I remember a moment in the woods behind the family home on Tuesday. Manny and I were walking around the property–he pointed out memories as we followed the cleared-out pathways around the land…he stopped and put his hands on my shoulders, turning me towards him. “Steffani, do you want to become part of my family?”

I said “yes.”


Journal entry, 2/18/13

Message on Isaiah 40 this morning. Since the beginning of last summer, those verses have been on my mind.

During my mission trip to Mexico in the early summer, I was meditating on the bigness of God as my mission team van drove through the Sierra Madres. Everyone else in the van seemed some degree of carsick. I was enjoying the roller-coaster-y mountain roads and thinking of Isaiah 40.

Those verses speak of…sheer bigness. Something beyond the scope of human understanding. A faithfulness I can’t wrap my mind around.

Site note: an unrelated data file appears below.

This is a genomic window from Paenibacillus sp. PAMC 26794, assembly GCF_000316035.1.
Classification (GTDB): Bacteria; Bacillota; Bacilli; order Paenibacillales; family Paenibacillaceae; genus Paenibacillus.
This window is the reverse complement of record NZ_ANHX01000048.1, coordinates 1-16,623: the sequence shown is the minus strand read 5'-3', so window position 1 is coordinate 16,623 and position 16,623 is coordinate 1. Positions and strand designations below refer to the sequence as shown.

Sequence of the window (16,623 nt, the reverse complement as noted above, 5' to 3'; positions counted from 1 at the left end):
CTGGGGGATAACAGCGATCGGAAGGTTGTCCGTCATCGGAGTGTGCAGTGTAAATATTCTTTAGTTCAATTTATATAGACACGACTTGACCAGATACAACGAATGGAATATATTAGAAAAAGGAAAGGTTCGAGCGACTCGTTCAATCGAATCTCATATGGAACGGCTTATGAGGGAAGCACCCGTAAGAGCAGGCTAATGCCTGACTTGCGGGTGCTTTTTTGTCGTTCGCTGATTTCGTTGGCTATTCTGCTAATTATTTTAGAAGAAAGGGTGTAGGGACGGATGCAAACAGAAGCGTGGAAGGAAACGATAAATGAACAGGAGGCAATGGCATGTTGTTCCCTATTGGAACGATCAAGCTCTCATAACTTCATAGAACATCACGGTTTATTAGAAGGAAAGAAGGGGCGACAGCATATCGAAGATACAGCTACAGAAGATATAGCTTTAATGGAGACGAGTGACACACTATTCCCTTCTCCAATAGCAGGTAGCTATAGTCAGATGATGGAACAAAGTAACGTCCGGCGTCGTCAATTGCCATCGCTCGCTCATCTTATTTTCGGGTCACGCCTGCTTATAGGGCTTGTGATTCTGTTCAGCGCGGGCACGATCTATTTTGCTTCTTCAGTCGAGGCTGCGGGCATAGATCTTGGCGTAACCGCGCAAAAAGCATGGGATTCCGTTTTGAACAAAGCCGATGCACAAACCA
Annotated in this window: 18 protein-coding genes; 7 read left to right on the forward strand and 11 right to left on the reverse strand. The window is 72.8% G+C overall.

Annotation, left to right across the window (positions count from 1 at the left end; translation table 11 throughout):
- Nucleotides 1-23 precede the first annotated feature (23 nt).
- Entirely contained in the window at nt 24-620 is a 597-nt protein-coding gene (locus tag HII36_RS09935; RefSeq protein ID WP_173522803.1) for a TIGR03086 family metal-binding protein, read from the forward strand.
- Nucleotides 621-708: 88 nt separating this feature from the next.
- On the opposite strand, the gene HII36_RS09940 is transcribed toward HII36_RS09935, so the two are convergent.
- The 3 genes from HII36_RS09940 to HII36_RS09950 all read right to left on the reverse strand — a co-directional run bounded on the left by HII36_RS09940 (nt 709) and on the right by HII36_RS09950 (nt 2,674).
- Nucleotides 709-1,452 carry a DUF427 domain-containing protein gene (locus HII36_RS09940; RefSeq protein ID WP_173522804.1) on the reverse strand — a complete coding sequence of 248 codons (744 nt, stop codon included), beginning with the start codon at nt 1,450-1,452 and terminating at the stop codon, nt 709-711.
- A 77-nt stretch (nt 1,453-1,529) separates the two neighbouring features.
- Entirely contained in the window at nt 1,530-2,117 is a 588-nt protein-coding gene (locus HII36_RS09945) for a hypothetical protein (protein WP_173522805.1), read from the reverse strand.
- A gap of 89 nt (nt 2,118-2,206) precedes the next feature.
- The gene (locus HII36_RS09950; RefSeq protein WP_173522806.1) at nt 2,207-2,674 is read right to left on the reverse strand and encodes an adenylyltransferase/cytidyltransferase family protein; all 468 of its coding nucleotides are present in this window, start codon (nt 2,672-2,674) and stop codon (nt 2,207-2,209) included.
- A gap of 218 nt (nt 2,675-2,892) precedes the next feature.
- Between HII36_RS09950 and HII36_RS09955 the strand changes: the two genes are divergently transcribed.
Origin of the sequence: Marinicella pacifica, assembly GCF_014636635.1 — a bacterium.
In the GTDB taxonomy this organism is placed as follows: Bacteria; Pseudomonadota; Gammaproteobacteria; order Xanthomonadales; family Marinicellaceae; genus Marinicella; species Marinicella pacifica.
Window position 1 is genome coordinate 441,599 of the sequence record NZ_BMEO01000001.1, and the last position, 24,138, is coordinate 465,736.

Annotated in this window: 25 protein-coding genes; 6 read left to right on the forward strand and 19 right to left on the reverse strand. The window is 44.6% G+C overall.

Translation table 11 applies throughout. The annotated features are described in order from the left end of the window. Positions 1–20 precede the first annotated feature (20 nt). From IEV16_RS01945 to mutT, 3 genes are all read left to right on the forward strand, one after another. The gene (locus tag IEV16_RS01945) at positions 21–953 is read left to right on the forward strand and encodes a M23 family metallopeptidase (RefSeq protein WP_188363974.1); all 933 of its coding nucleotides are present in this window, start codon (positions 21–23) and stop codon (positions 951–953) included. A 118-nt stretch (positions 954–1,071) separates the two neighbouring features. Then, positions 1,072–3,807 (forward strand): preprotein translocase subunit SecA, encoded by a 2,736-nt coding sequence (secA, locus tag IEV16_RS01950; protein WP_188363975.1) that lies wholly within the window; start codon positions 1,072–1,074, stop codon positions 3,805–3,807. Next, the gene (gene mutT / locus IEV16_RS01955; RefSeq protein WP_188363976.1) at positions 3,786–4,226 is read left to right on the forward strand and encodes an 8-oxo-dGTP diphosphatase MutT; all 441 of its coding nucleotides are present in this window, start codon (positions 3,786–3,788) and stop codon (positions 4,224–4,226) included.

Standing on Mt. Tapochau on Saipan for the first time, I remember thinking of those words. Something unspokenly beautiful about the massive, all-encompassing goodness and faithfulness of the God I serve.

” Behold, the nations are as a drop of a bucket, and are counted as the small dust of the balance: behold, he taketh up the isles as a very little thing.” Isaih 40:15.

It seemed too beautiful to be real. Yet that beauty is just a fragmentary picture of the God who created it.

Standing on a covered bridge beside Messiah College in PA, my cold hands wrapped up in Manny’s, I said “yes” and the implications of that one word seemed bigger than all the mountains and islands that testify to the awesome love of God. The bigness surrounded me in that moment.

The partnership I’d agreed to build with that man would outlast any other human partnership; the concept was staggering. It was the start of a relationship that has the potential to testify of a bigger kind of love.

Our covenant can communicate more clearly than the desert mountains and Pacific islands the kind of love that Christ has for His bride, the church. By God’s grace, it will.

Married life could be the biggest adventure yet.